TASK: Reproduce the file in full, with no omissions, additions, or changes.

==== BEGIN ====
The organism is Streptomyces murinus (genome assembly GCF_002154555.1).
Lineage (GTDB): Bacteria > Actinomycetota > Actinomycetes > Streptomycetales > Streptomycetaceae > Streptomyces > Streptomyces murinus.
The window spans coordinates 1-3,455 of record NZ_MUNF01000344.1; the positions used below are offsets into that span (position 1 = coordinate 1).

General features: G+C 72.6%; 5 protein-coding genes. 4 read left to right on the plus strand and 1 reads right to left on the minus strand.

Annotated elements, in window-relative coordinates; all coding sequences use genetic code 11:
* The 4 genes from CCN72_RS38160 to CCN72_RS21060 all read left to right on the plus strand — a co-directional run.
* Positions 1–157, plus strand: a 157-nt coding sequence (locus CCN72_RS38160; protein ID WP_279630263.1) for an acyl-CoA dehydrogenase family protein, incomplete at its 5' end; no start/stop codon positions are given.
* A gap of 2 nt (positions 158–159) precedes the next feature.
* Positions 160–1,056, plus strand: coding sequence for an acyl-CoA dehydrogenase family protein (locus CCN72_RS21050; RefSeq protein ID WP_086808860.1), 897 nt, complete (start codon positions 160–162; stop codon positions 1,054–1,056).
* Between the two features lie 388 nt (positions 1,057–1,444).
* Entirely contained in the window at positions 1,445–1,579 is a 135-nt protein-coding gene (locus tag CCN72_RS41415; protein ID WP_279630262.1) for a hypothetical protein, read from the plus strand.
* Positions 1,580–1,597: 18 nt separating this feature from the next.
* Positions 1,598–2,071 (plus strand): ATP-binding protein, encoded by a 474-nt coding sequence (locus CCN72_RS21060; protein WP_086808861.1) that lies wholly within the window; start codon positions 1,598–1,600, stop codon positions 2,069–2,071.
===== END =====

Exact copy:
The organism is Streptomyces murinus (genome assembly GCF_002154555.1).
Lineage (GTDB): Bacteria > Actinomycetota > Actinomycetes > Streptomycetales > Streptomycetaceae > Streptomyces > Streptomyces murinus.
The window spans coordinates 1-3,455 of record NZ_MUNF01000344.1; the positions used below are offsets into that span (position 1 = coordinate 1).

General features: G+C 72.6%; 5 protein-coding genes. 4 read left to right on the plus strand and 1 reads right to left on the minus strand.

Annotated elements, in window-relative coordinates; all coding sequences use genetic code 11:
* The 4 genes from CCN72_RS38160 to CCN72_RS21060 all read left to right on the plus strand — a co-directional run.
* Positions 1–157, plus strand: a 157-nt coding sequence (locus CCN72_RS38160; protein ID WP_279630263.1) for an acyl-CoA dehydrogenase family protein, incomplete at its 5' end; no start/stop codon positions are given.
* A gap of 2 nt (positions 158–159) precedes the next feature.
* Positions 160–1,056, plus strand: coding sequence for an acyl-CoA dehydrogenase family protein (locus CCN72_RS21050; RefSeq protein ID WP_086808860.1), 897 nt, complete (start codon positions 160–162; stop codon positions 1,054–1,056).
* Between the two features lie 388 nt (positions 1,057–1,444).
* Entirely contained in the window at positions 1,445–1,579 is a 135-nt protein-coding gene (locus tag CCN72_RS41415; protein ID WP_279630262.1) for a hypothetical protein, read from the plus strand.
* Positions 1,580–1,597: 18 nt separating this feature from the next.
* Positions 1,598–2,071 (plus strand): ATP-binding protein, encoded by a 474-nt coding sequence (locus CCN72_RS21060; protein WP_086808861.1) that lies wholly within the window; start codon positions 1,598–1,600, stop codon positions 2,069–2,071.